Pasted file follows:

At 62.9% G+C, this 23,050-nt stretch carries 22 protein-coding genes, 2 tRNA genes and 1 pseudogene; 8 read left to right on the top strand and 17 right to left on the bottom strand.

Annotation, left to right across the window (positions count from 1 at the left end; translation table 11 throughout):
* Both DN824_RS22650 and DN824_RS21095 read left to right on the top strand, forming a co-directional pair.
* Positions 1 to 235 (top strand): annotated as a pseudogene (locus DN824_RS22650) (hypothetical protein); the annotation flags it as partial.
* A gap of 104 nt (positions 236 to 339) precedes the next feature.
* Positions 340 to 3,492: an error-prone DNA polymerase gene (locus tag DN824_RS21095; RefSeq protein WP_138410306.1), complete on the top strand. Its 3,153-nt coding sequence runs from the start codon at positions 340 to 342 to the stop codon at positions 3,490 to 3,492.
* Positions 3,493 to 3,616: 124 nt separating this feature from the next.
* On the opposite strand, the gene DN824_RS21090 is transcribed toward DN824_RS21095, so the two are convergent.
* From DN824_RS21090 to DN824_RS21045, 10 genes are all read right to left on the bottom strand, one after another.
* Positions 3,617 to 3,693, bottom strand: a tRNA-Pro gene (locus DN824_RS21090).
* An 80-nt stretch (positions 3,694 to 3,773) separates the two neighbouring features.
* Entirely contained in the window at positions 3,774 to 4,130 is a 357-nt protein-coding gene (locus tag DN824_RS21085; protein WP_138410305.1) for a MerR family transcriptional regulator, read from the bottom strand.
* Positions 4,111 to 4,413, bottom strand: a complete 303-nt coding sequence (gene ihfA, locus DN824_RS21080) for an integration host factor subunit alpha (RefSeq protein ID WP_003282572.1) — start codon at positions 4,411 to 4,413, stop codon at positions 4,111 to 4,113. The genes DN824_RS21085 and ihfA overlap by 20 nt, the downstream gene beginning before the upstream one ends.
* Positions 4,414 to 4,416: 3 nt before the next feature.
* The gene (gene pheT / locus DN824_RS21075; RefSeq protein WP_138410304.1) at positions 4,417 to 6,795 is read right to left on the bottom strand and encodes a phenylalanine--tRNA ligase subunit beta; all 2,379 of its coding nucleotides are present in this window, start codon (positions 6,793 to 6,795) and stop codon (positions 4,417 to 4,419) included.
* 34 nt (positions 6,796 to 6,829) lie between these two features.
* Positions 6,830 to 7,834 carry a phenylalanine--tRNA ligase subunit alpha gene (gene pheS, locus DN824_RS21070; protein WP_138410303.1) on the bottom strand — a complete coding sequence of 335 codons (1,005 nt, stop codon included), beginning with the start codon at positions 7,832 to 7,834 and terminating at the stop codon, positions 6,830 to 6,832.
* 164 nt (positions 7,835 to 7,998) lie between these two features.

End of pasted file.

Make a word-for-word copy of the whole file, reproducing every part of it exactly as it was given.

At 62.9% G+C, this 23,050-nt stretch carries 22 protein-coding genes, 2 tRNA genes and 1 pseudogene; 8 read left to right on the top strand and 17 right to left on the bottom strand.

Annotation, left to right across the window (positions count from 1 at the left end; translation table 11 throughout):
* Both DN824_RS22650 and DN824_RS21095 read left to right on the top strand, forming a co-directional pair.
* Positions 1 to 235 (top strand): annotated as a pseudogene (locus DN824_RS22650) (hypothetical protein); the annotation flags it as partial.
* A gap of 104 nt (positions 236 to 339) precedes the next feature.
* Positions 340 to 3,492: an error-prone DNA polymerase gene (locus tag DN824_RS21095; RefSeq protein WP_138410306.1), complete on the top strand. Its 3,153-nt coding sequence runs from the start codon at positions 340 to 342 to the stop codon at positions 3,490 to 3,492.
* Positions 3,493 to 3,616: 124 nt separating this feature from the next.
* On the opposite strand, the gene DN824_RS21090 is transcribed toward DN824_RS21095, so the two are convergent.
* From DN824_RS21090 to DN824_RS21045, 10 genes are all read right to left on the bottom strand, one after another.
* Positions 3,617 to 3,693, bottom strand: a tRNA-Pro gene (locus DN824_RS21090).
* An 80-nt stretch (positions 3,694 to 3,773) separates the two neighbouring features.
* Entirely contained in the window at positions 3,774 to 4,130 is a 357-nt protein-coding gene (locus tag DN824_RS21085; protein WP_138410305.1) for a MerR family transcriptional regulator, read from the bottom strand.
* Positions 4,111 to 4,413, bottom strand: a complete 303-nt coding sequence (gene ihfA, locus DN824_RS21080) for an integration host factor subunit alpha (RefSeq protein ID WP_003282572.1) — start codon at positions 4,411 to 4,413, stop codon at positions 4,111 to 4,113. The genes DN824_RS21085 and ihfA overlap by 20 nt, the downstream gene beginning before the upstream one ends.
* Positions 4,414 to 4,416: 3 nt before the next feature.
* The gene (gene pheT / locus DN824_RS21075; RefSeq protein WP_138410304.1) at positions 4,417 to 6,795 is read right to left on the bottom strand and encodes a phenylalanine--tRNA ligase subunit beta; all 2,379 of its coding nucleotides are present in this window, start codon (positions 6,793 to 6,795) and stop codon (positions 4,417 to 4,419) included.
* 34 nt (positions 6,796 to 6,829) lie between these two features.
* Positions 6,830 to 7,834 carry a phenylalanine--tRNA ligase subunit alpha gene (gene pheS, locus DN824_RS21070; protein WP_138410303.1) on the bottom strand — a complete coding sequence of 335 codons (1,005 nt, stop codon included), beginning with the start codon at positions 7,832 to 7,834 and terminating at the stop codon, positions 6,830 to 6,832.
* 164 nt (positions 7,835 to 7,998) lie between these two features.